Upon unveiling their new look, Daft Punk were surprisingly coy about exactly why they’d made the decision to suddenly don robot helmets and gloves. When directly asked, Thomas jokingly responded: “We did not choose to become robots. There was an accident in our studio. We were working on our sampler, and at exactly 9:09 am on September 9, 1999, it exploded. When we regained consciousness, we discovered that we had become robots.”

When asked if the duo were going to wear the costumes on stage, Guy-Man doubled down, stating: “We are robots now.”

Prompting Thomas to add, presumably with a smirk under that helmet: “We don’t wear helmets; everything’s real.”

Over the years as the band has softened somewhat on their stance on interviews, other pieces of information about why they chose to don the suits has come to light. For example, in a 2013 interview with Rolling Stone, the duo clarified that the robot masks were not originally for marketing purposes or to sell records, but to explore the “line between fiction and reality” and create “fictional personas that exist in real life.” Further noting that they thought of the helmets as “sci-fi glam”, in that they represent an obviously exaggerated persona that is distinctly not them.

That said, in the same interview, the duo noted that the robot personas had become an unmistakable part of their draw, quipping: “We’re not performers, we’re not models – it would not be enjoyable for humanity to see our features, but the robots are exciting to people.”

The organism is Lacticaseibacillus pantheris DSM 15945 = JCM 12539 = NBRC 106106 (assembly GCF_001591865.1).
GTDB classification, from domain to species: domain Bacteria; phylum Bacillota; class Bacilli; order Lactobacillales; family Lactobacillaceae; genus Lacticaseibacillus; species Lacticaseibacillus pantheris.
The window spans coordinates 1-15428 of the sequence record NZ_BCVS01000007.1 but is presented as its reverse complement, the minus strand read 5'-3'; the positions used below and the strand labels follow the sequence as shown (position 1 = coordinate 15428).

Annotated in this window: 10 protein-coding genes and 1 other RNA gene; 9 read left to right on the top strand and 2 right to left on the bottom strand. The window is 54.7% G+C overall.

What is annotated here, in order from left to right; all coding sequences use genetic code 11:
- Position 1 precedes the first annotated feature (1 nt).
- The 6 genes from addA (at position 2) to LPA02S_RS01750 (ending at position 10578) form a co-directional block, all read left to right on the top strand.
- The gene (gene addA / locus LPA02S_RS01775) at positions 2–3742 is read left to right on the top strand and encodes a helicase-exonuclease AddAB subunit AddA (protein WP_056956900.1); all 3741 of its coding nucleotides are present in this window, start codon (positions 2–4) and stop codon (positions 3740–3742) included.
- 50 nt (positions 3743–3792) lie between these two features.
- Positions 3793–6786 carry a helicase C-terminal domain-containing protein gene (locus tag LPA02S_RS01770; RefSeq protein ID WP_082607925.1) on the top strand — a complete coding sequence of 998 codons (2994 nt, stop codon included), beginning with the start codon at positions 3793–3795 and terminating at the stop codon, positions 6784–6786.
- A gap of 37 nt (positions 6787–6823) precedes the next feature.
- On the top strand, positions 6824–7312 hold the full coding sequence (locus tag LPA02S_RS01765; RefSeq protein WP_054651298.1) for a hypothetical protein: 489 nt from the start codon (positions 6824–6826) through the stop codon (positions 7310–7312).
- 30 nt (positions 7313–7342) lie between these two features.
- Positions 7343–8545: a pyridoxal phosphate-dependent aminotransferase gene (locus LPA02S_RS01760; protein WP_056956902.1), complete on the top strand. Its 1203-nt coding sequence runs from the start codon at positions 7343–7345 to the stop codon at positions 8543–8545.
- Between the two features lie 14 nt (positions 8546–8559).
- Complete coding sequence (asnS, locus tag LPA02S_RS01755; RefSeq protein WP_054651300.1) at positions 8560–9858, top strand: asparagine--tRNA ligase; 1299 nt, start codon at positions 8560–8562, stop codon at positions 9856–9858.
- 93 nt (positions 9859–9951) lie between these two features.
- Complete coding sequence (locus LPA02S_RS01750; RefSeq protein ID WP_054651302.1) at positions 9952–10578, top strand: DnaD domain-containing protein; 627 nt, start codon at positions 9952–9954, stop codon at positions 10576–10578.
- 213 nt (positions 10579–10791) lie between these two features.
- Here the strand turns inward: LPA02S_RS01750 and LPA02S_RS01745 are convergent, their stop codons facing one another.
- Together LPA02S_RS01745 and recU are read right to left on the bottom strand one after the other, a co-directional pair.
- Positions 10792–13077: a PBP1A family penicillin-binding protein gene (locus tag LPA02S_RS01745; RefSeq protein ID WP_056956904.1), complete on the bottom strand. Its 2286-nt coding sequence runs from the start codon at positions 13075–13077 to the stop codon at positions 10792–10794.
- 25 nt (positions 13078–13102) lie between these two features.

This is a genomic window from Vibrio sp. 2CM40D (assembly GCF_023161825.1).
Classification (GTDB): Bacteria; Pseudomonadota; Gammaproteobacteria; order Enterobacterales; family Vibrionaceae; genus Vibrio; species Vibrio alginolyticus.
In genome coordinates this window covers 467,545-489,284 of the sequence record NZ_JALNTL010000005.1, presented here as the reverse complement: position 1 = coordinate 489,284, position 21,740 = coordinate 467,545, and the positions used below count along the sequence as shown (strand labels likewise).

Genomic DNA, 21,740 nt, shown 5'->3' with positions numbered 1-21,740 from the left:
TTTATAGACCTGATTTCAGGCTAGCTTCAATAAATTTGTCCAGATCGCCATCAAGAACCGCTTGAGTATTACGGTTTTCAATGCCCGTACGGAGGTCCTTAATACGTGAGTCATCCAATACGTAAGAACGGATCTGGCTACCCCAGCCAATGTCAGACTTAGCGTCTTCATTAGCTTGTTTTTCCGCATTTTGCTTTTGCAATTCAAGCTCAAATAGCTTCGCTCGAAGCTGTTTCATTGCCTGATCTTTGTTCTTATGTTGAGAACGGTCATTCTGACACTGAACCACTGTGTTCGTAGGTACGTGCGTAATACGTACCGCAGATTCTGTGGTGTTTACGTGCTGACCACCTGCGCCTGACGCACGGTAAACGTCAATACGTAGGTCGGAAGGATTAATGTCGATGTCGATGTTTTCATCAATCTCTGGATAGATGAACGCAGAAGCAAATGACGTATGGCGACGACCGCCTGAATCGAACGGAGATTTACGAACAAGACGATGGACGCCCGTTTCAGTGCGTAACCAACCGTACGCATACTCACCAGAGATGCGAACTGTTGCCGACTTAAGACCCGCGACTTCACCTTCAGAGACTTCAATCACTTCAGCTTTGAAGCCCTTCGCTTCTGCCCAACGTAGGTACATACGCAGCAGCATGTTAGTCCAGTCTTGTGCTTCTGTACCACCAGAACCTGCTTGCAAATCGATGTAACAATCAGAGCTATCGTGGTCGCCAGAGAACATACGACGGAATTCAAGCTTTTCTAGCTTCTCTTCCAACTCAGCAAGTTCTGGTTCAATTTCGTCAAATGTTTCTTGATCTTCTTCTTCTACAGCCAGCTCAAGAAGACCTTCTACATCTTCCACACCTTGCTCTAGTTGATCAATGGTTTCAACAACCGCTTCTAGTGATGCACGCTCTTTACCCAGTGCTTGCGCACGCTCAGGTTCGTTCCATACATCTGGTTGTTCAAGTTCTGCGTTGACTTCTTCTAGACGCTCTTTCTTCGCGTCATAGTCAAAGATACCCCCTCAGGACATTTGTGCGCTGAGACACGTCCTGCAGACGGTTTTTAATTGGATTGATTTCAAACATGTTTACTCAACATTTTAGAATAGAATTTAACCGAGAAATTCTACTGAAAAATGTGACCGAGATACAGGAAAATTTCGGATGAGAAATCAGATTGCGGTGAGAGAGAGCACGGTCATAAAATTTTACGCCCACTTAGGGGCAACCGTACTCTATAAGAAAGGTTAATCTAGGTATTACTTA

Finally getting to the heart of the original motivation for the masks, they stated,

We’re trying to separate the private side and the public side. It’s just that we’re a little bit embarrassed by the whole thing. We don’t want to play this star… thing. We don’t want to get recognised in the streets…

On that note, a huge benefit of the robot persona is that, despite their superstardom, it’s easy for the pair to go about their daily lives without Daft Punk fans constantly hounding them for autographs or otherwise, as Thomas noted, “reminding me of what I do… It’s nice to be able to forget.”

And for the curious, yes, despite the pair’s sincerest efforts to remain masked, there are plenty of photos out there of Daft Punk without their helmets, though none of which we personally have the rights to publish here.  So we’ll just leave you with these links. (Proceed at your own risk; they really do look a lot cooler in robotic form ;-)): Thomas with his wife, actress Élodie Bouchez | Guy-Manuel

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  • Dar

    Oooor…they could just be ripping off Kraftwerk, or The Droids (or any other 70’s post-“Star Wars” electronic music band).